As we indicated on our last earnings call in October, we finished fiscal 2020 with the highest revenue and earnings in the company's history. That momentum and industry demand has continued as shown by our results. Our record results continue to demonstrate our team's ability to evaluate customers' needs, act quickly and implement the right changes and how we operate our business. For the quarter we are particularly pleased with our continued solid performance in same-store sales, which increased over 20% which is on top of 24% same-store sales growth a year ago. Importantly, our new unit growth was even stronger at 35%. Furthermore in the quarter, we had meaningful growth across essentially all brand, categories and geographic region. The marine industry continues to experience a significant acceleration in new customers. This new foundational layer of customers to the boating lifestyle is comprised of the combination of new first-time buyers and people that decided to get back into boating, which should help support future growth as they migrate to larger or different types of products in the coming years. Our team remains energized by the shift, and given our scale, we should continue to significantly benefit from this resurgence.

During the quarter we also leveraged our investments in technology, driving leads in marketing analytics, which is converting in to sale. We continue to make investments in world-class customer engagement tools that improve our teams' efficiency and effectiveness and help us to take share and lead the industry. In the quarter, we added SkipperBud's and it's affiliate Silver Seas Yacht to our family. The acquisition added 20 locations, including 11 marina and storage operations. We have successfully integrated the business and believe many opportunities exists to share best practices, brands and resources to drive even greater growth in the years to come.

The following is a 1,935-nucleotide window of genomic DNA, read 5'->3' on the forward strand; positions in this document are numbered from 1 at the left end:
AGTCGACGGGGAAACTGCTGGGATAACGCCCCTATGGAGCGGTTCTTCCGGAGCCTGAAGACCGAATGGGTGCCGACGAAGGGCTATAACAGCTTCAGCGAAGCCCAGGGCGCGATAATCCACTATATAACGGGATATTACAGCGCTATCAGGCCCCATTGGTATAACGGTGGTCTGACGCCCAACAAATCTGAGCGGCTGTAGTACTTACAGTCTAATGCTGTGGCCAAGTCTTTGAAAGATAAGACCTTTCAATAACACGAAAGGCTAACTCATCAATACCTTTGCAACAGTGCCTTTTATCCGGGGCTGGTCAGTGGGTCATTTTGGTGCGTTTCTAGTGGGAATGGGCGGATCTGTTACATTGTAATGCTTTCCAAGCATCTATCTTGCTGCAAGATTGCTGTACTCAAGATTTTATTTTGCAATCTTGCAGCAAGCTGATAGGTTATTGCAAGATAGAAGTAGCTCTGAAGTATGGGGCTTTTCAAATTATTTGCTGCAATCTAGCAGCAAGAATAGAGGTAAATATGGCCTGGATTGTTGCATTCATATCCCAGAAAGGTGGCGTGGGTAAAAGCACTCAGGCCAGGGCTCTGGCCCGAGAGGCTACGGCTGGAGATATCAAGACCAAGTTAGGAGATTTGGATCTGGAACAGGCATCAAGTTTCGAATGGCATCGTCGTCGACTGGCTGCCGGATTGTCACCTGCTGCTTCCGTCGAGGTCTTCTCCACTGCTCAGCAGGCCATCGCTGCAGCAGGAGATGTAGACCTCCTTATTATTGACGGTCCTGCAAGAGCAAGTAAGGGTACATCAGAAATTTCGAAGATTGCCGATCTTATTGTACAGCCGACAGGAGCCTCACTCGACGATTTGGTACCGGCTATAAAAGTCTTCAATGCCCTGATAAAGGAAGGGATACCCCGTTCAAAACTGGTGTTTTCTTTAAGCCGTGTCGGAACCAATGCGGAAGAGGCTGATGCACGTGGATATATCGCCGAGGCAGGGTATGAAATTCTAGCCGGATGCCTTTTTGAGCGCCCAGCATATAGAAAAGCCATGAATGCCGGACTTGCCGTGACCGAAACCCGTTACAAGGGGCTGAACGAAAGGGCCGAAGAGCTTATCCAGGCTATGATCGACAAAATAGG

From a profitability perspective, one of the best elements of the quarter was strong gross margin. We benefited from increases in product margins, growth in our storage and service businesses, our asset light Fraser and Northrop & Johnson global charter businesses and our finance and insurance businesses. Expanding our margins has been a long-term strategic focus and recent acquisitions have contributed to that strategy. The combination of gross margin expansion and focused expense management resulted in considerable leverage and a record $1.04 of EPS for the quarter. But, even more impressive is that we believe there is incremental growth ahead.

So, now let me touch on how we are approaching the important peak selling season. We are well positioned and prepared to serve our customers. COVID had changed all aspects of customer expectations including the historically important Boat Show. Our team has adapted with greater digital capabilities and refocused marketing spend that leverages our stores and our online experience generating exceptional results. Beyond leaner industry inventory we continue to invest in training and tools to ensure our team is able to pivot to continue to meet the needs of our customers digitally. Our deep manufacturing relationships and nationwide shared inventory give us a competitive edge. With the largest selling season ahead, we expect to build on a strong start to our fiscal year and deliver exceptional customer experiences.